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Diabetic Digest - February 15, 2017


Keeping that extra weight off can be hard to do, but it can benefit your health in big ways; especially to those with type 2 diabetes.

Take a few minutes and read about the research conducted at the University of Cambridge in England concerning the health benefits of obesity reduction and its impact on lowering the risk of type 2 diabetes.

And don't forget to try the deliciously healthy recipe for Shrimp Bake.


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*-- Diabetic News --*

Preventing weight gain can cut risk of type 2 diabetes in half

CAMBRIDGE, Mass. - Researchers at the University of Cambridge in England have found that public health programs to reduce obesity can significantly lower the risk of type 2 diabetes.

The study aimed to determine the impact of public health programs on reducing the risk of type 2 diabetes in the general population, those not at high risk of developing the disease. Previous studies targeted weight loss and its impact on obese people at high risk of type 2 diabetes with high glucose levels.

Researchers analyzed data from 33,184 people aged 30 to 60 who were examined twice in 10 years between 1990 and 2013 as part of the Vasterbotten Intervention Program, or VIP. The study was a collaboration of VIP and the MRC Epidemiology Unit at the University of Cambridge.

The goal of the study was to determine the link between change in body weight between baseline and the 10-year follow-up and the incidence of newly diagnosed type 2 diabetes at the 10-year mark. Researchers found that public health initiatives can benefit not only those at high risk for diabetes but also those not in the high risk category.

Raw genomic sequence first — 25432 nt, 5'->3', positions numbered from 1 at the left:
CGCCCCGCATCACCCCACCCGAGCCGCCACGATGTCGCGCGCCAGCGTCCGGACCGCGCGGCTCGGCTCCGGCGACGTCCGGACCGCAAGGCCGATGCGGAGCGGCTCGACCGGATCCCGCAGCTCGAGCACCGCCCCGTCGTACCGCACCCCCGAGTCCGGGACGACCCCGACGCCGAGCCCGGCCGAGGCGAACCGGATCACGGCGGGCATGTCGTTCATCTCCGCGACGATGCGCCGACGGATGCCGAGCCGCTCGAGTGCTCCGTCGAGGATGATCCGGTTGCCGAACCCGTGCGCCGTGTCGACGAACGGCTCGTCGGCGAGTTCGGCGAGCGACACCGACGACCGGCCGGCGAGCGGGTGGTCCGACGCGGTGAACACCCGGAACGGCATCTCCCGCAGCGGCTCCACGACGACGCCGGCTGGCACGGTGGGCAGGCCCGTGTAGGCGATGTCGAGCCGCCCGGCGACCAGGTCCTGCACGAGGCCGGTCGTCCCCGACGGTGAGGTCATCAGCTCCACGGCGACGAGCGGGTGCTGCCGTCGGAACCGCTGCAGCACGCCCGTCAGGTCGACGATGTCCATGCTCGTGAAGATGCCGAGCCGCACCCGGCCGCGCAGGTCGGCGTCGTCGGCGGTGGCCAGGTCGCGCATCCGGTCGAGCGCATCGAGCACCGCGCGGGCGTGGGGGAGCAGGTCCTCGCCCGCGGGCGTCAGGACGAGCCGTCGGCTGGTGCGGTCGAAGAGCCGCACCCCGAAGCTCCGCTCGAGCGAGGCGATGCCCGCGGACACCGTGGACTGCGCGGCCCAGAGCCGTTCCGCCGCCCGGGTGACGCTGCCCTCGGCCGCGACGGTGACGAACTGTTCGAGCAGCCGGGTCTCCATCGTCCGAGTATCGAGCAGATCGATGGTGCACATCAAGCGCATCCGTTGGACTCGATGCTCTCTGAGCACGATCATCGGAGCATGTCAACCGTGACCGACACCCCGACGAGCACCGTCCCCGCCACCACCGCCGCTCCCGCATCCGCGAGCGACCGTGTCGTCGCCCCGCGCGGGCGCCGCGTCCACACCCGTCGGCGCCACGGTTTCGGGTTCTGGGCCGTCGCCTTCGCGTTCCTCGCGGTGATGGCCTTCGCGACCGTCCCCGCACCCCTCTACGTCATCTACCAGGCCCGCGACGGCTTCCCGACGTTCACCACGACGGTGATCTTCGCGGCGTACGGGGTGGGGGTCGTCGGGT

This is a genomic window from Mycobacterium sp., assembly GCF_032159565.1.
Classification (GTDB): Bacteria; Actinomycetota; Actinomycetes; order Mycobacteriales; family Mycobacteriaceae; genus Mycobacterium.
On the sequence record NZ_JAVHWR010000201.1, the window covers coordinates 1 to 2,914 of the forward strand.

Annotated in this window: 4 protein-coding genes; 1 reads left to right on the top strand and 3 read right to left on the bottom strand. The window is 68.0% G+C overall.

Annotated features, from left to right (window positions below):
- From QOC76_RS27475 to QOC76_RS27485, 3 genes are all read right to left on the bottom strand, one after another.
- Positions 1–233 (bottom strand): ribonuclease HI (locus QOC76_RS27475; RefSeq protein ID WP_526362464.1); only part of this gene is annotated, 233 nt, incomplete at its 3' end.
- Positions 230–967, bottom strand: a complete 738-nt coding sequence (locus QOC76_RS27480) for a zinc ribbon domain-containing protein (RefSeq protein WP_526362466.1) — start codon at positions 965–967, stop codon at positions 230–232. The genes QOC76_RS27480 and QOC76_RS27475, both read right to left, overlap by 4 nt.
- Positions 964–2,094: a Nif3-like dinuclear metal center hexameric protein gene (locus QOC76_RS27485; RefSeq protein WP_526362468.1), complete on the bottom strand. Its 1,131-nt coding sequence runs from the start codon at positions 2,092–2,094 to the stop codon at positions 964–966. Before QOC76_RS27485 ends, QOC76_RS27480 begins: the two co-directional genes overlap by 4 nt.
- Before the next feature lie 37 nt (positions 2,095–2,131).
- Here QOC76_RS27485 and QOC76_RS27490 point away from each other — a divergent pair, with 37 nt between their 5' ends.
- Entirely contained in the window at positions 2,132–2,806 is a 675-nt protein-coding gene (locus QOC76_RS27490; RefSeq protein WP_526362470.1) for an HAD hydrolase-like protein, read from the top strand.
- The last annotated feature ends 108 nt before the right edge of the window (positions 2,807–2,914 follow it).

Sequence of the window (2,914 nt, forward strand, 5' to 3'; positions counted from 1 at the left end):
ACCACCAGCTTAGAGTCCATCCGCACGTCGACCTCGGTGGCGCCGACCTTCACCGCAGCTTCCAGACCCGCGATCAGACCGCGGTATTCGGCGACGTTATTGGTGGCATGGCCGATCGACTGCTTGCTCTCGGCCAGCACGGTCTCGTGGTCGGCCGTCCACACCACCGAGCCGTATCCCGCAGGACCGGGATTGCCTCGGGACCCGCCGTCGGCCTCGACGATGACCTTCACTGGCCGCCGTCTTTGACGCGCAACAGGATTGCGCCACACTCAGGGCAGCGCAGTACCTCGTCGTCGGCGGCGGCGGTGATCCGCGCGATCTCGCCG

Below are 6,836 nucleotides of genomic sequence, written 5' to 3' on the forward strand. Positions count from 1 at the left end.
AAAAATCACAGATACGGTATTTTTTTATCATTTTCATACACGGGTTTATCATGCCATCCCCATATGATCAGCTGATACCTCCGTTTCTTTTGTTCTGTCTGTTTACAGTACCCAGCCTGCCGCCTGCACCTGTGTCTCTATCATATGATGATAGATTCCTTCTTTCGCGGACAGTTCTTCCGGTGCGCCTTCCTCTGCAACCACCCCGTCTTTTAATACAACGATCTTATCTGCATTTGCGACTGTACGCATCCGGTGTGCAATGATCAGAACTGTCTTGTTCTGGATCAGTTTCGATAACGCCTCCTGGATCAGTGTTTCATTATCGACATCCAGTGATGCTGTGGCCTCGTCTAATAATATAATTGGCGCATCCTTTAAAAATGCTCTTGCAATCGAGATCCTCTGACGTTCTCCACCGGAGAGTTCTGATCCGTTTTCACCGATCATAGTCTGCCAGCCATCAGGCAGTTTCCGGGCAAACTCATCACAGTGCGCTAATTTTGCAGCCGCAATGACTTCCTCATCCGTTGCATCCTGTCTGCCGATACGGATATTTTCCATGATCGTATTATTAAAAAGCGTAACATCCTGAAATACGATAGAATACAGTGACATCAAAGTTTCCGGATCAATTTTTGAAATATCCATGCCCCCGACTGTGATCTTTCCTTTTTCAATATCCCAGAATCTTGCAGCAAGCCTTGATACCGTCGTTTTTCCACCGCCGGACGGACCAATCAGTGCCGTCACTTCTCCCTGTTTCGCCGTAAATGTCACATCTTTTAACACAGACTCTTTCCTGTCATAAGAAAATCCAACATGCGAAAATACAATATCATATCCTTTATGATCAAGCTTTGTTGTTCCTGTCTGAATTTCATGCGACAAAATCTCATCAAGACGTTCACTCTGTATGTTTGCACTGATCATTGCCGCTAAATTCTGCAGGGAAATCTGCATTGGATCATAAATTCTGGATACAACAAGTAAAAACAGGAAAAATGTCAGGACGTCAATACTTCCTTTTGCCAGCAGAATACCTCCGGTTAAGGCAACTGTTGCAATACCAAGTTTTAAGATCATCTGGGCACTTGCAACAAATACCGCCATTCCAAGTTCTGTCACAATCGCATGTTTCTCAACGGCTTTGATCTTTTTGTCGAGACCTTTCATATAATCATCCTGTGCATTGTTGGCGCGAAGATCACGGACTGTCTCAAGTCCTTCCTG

Results showed that after 10 years, 3.3 percent of participants developed diabetes, 53.9 percent gained more than 2 pounds over their starting weight and 36.2 percent maintained their weight. People who gained more than 2 pounds had a 52 percent higher risk of diabetes than those who maintained their weight.

"We have shown that a population-based strategy that promotes prevention of weight gain in adulthood has the potential to prevent more than twice as many diabetes cases as a strategy that only promotes weight loss in obese individuals at high risk of diabetes," Dr. Alina Feldman, of the MRC at the University of Cambridge and author of the study, said in a press release. "Thus, when it comes to body weight and diabetes, from a public health perspective it would be advisable to consider both high-risk and population-based strategies for diabetes prevention."

The study was published in BMC Public Health.

*-- Diabetic News --*


1 cup butter or margarine, melted
3/4 cup lemon juice
3/4 cup Worcestershire sauce
1 tablespoon salt
1 tablespoon coarsely ground pepper
1 teaspoon dried rosemary
1/8 teaspoon ground red pepper
1 tablespoon hot sauce
3 garlic cloves, minced
2 1/2 pounds unpeeled large or jumbo shrimp
2 lemons, thinly sliced
1 medium onion, thinly sliced
fresh rosemary sprigs

Combine first 9 ingredients in a small bowl; set aside. Rinse shrimp with cold water; drain well. Layer shrimp, lemon slices, and onion slices in an ungreased 13x9x2-inch baking dish. Pour butter mixture over shrimp. Bake uncovered, at 400 for 20 to 25 minutes or until shrimp turn pink, basting occasionally with pan juices. Garnish with fresh rosemary sprigs.

Category: Seafood


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